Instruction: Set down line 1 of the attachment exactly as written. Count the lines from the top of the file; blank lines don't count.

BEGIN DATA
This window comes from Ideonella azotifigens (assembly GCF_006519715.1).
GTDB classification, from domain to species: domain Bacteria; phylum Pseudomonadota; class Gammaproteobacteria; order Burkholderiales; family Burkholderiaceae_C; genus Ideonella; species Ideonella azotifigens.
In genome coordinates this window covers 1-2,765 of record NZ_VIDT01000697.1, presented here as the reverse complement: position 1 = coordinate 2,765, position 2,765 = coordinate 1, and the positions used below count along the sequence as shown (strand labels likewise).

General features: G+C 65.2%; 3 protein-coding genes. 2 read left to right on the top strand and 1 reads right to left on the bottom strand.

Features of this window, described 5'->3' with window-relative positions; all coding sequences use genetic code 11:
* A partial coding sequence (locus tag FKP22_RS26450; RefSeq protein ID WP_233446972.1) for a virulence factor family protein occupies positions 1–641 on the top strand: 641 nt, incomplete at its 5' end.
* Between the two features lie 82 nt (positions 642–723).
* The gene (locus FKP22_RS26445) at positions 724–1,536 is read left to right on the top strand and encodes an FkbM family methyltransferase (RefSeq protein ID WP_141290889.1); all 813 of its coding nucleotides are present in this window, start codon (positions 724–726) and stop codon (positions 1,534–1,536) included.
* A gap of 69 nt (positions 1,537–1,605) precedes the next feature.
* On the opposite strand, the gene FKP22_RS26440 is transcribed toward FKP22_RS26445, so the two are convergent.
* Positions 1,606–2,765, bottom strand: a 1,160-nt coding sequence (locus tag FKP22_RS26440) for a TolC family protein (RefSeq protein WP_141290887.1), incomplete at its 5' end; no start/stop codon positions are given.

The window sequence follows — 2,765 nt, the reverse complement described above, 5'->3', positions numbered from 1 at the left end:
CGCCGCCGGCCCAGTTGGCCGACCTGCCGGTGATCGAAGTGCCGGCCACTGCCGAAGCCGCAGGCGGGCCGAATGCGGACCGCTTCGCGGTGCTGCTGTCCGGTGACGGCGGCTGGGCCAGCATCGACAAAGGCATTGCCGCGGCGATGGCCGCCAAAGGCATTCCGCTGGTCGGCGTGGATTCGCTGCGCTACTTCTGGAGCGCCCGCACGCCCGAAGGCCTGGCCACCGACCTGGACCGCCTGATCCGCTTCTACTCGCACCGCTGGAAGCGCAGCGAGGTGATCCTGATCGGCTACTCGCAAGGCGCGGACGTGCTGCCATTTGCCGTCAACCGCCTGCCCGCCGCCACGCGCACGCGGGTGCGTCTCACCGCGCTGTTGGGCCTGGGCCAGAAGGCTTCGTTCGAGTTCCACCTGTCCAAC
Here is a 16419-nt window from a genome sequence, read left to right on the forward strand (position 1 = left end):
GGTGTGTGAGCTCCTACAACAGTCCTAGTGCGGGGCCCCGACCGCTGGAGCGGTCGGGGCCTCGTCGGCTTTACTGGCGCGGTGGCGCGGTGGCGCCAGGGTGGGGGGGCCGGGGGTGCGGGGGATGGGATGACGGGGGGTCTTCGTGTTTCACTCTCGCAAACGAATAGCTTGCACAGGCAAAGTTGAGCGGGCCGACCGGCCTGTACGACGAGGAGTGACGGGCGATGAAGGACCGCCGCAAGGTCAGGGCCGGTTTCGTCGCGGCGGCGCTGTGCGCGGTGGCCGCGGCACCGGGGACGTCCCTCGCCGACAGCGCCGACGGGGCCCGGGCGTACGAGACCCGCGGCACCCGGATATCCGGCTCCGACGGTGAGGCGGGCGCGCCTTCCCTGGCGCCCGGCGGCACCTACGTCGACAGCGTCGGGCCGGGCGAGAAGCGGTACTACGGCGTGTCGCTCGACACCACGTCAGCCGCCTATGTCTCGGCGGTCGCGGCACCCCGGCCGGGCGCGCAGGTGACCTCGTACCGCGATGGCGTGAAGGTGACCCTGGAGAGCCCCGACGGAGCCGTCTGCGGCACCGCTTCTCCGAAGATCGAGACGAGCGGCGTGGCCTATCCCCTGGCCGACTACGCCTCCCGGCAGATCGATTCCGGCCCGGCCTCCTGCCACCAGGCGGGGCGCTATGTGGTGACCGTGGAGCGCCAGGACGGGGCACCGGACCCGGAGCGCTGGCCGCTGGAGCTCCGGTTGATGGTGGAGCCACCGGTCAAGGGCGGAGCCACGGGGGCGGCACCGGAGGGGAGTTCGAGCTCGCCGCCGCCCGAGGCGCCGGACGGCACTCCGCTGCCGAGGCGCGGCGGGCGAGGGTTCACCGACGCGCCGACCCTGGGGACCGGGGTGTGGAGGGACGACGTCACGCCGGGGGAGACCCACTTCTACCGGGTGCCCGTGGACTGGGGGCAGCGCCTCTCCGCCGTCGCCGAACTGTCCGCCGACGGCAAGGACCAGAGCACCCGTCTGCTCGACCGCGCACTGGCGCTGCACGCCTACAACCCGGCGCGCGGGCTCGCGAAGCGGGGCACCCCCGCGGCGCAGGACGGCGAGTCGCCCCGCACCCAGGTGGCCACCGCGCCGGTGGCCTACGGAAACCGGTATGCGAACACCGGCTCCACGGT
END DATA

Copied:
This window comes from Ideonella azotifigens (assembly GCF_006519715.1).